Results for West Bengal’s higher secondary state examination indicate that students will struggle to get on merit lists across colleges this year given the low numbers of top scorers.
Only a mere 5.6% of students scored above 80% marks – a benchmark that is increasingly becoming the norm among students. However, the pass percentage is up by 1.27%.
For students taking the West Bengal Council of Higher Secondary Education (WBCHSE), the problem lies in matching up to their peers from other central education boards, such as the Central Board of Secondary Education (CBSE) and Indian School Certificate (ISC).
“We know that compared to ISC and CBSE boards, not many of our students have made it above 80% mark. But we are changing our system, and gradually, this scenario will change. Moreover the top of the mountain always has less space,” said WBCHSE president, Mahua Das.
Over the years, most of the seats in sought-after colleges have typically gone to students of CBSE and ISC. Principals from these colleges expect the same to be the case this year too.
Of the 7.89 lakh students who appeared for the exam, only 3,829 WBCHSE students managed to score above 90% marks, a mere 0.6% of the total. Further, only 35,860 students scored between 89% and 80% marks.
Prof Ajoy Roy, director of Indian Institute of Engineering Science and Technology (IIEST), says the pressure on WBCHSE students to perform well has only increased.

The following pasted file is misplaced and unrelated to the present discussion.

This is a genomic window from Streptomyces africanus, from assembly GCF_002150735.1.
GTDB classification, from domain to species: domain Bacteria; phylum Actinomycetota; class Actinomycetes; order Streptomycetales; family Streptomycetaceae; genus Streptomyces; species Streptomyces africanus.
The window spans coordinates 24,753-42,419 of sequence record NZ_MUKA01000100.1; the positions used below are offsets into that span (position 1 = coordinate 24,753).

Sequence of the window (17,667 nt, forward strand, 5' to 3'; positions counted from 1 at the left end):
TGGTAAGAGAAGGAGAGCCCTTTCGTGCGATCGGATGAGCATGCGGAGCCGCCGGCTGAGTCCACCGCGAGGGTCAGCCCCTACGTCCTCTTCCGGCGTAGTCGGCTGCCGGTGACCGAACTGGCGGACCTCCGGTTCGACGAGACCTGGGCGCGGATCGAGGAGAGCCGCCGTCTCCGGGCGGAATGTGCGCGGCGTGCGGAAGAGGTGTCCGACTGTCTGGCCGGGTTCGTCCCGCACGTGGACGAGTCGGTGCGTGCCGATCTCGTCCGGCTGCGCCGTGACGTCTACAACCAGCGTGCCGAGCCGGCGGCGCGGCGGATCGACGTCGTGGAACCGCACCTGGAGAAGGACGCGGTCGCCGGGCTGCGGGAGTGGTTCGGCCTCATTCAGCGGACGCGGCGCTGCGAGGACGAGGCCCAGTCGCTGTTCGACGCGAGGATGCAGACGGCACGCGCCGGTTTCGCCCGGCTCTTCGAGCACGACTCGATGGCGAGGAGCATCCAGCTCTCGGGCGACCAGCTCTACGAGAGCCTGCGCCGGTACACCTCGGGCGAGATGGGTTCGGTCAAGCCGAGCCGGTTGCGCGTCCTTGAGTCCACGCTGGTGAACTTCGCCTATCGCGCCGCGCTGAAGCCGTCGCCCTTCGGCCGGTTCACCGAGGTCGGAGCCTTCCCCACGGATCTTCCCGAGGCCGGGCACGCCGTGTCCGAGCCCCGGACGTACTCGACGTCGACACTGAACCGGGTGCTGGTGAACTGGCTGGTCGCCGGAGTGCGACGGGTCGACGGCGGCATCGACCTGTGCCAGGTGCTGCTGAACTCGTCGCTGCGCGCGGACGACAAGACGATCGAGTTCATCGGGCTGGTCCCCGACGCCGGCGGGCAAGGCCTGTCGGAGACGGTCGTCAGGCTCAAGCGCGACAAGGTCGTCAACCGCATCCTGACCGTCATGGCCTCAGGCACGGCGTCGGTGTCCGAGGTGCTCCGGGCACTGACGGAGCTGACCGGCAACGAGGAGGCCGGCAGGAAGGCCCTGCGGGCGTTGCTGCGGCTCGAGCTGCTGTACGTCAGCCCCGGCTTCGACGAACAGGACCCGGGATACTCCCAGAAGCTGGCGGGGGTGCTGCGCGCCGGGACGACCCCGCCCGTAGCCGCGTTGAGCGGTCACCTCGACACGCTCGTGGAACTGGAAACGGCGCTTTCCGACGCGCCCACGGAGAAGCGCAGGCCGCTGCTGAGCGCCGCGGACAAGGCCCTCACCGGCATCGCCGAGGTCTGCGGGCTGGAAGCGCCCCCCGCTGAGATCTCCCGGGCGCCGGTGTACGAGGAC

“It has now become extremely necessary to ensure the students in higher secondary score well when compared to those in CBSE and ISC. Or else our students are missing out on best colleges in the country. Score normalisation has to be the next step.”
In order to boost the scoring pattern in higher secondary examinations, the WBCHSE introduced new evaluation patterns since 2015. The question paper had about 40% one mark questions, including multiple choice questions and the rest were scored between two and five mark questions. Subjects with no practical exam were given a project for 20 marks.
But the change has so far failed to boost the average high scoring mark.
Instead 53.86% students scored below 60%, making admission to general degree courses tough. This year, 3,35,118 students scored below 60%.
There is a silver lining though; students from humanities and commerce featured in the list of top 10 rank holders. “Scoring in humanities is not easy. We feel that the entry of these students in the merit list shows how the change in syllabus and examination system has made the exam more scoring. Now, with all non-lab based subjects having 20 marks of project works and short questions, the scope of scoring more has gone up,” said Das.
East Midnapore district continued to have the highest pass percentage at 92.38%. Kolkata came third with 87.56%. The city of joy had another reason to cheer –of 56 students featured in the top 10 merit list, 11 belonged to the city.